Ever wonder what an organic chemistry lab looks like? Well, wonder no more! I put together this virtual tour of sorts for the curious. I’m going to take you through the facilities and equipment used by those who do what I do.
Tools of the trade: a virtual tour of an organic chemistry lab
The first stop every morning is the same: I boot up my computer and check Twitter. Twitter has become an immensely useful tool for staying on top of new chemical research and gathering opinions from other scientists. Other bloggers often discuss new methods from recent publications, and combined with scanning the feeds of major chemistry journals, I can get a rapid grasp on what’s important today.
Next, it’s time to head down to my hood, where I spend the majority of my time. For the uninitiated, a fume hood is a cabinet that pulls in air, creating negative pressure in the area where I’m doing experiments. The air is then run through the ventilation system, and safely vented outside the building. This prevents such unpleasant happenings as me getting a face-full of toxic hydrogen fluoride gas, or tripping out on diethyl ether fumes.
You’ll also notice a bunch of stuff sitting around my fume hood. Starting from the top left, we have shelves of reagents and some glassware I use very frequently. Then there’s the long, glass tube running horizontally across the top of the hood. That’s called a Schlenk line; one end is hooked up to an inert gas (nitrogen or argon) and the other end to a vacuum pump. This allows me to remove air and atmospheric water from a reaction flask, and replace it with inert gas. Some compounds are highly sensitive to air. Continuing to the right, you’ll see some waste containers, and a number of solvent bottles containing chemicals I use so frequently it makes sense to keep a stock of them in my hood. Doubling back to the left (foreground) you’ll see a couple of hot plates, which double as magnetic stirrers. These allow precise control of reaction temperature.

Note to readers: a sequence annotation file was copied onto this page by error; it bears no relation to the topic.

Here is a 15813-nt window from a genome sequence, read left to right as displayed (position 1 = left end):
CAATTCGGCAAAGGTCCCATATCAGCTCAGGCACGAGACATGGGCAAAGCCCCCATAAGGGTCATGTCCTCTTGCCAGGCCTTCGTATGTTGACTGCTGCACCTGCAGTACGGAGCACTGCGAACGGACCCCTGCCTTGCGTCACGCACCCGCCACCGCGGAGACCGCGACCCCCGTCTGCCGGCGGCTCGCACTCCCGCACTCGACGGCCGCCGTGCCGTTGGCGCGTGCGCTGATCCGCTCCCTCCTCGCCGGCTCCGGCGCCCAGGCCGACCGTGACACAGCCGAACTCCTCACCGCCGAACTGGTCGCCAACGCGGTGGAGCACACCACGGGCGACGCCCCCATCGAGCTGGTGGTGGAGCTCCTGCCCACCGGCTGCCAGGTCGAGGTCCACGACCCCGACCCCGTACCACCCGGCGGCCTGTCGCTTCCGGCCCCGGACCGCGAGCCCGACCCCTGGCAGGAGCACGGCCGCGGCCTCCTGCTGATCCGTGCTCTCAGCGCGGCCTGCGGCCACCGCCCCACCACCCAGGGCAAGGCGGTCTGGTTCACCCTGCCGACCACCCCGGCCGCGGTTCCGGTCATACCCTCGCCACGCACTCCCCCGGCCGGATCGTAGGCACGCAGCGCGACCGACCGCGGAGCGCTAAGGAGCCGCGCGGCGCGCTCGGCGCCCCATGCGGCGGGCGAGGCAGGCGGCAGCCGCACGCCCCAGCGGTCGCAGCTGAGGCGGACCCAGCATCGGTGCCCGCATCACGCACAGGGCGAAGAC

Everything so far is something you’d find in pretty much any organic chemist’s workspace. However, you may have noticed the large aluminium plate making up the counter of the hood. Since I work with explosive material, it is critical that the risk of static discharge be eliminated. Rubbing your feet on carpet and then touching the compounds I work with would be inadvisable, to put it lightly. So, my entire workspace is electrically grounded, including the floor in front of the hood.
Another component of my workspace somewhat unique to explosive operations is steel armor plating. The sides and rear of my fume hood are surrounded by ¼” thick steel plates. In the unfortunate event of an accidental detonation, any fragmentation would be restricted from adjacent labs and hallways.
Next to my work area are two rotary evaporators or “RotaVaps.” These allow chemists to rapidly remove solvent from reaction mixtures, isolating the products of the reaction. By placing the mixture under a vacuum and providing gentle heating, the solvent boils much more rapidly (and at a lower temperature) than it otherwise would. A cold trap then cools the gaseous solvent, where it condenses into a liquid in an adjacent flask. Since these RotaVaps are also used for explosive material, they are also armored, just like my hood.
Now let’s check out the bread and butter of any organic chemist: the most powerful tool in my structural determination arsenal. I am, of course, talking about nuclear magnetic resonance spectroscopy (NMR). NMR is used to analyze the number and chemical environment of certain active nuclei. Most commonly analyzed is hydrogen, followed by carbon; fluorine, nitrogen, and phosphorous are also active, but much less commonly analyzed. NMR allows chemists to rapidly determine whether or not a reaction has worked as intended, and to verify the structure of compounds.
As always, thanks for reading! Feel free to let me know how you felt about this piece, comments, questions, and suggestions are always welcome!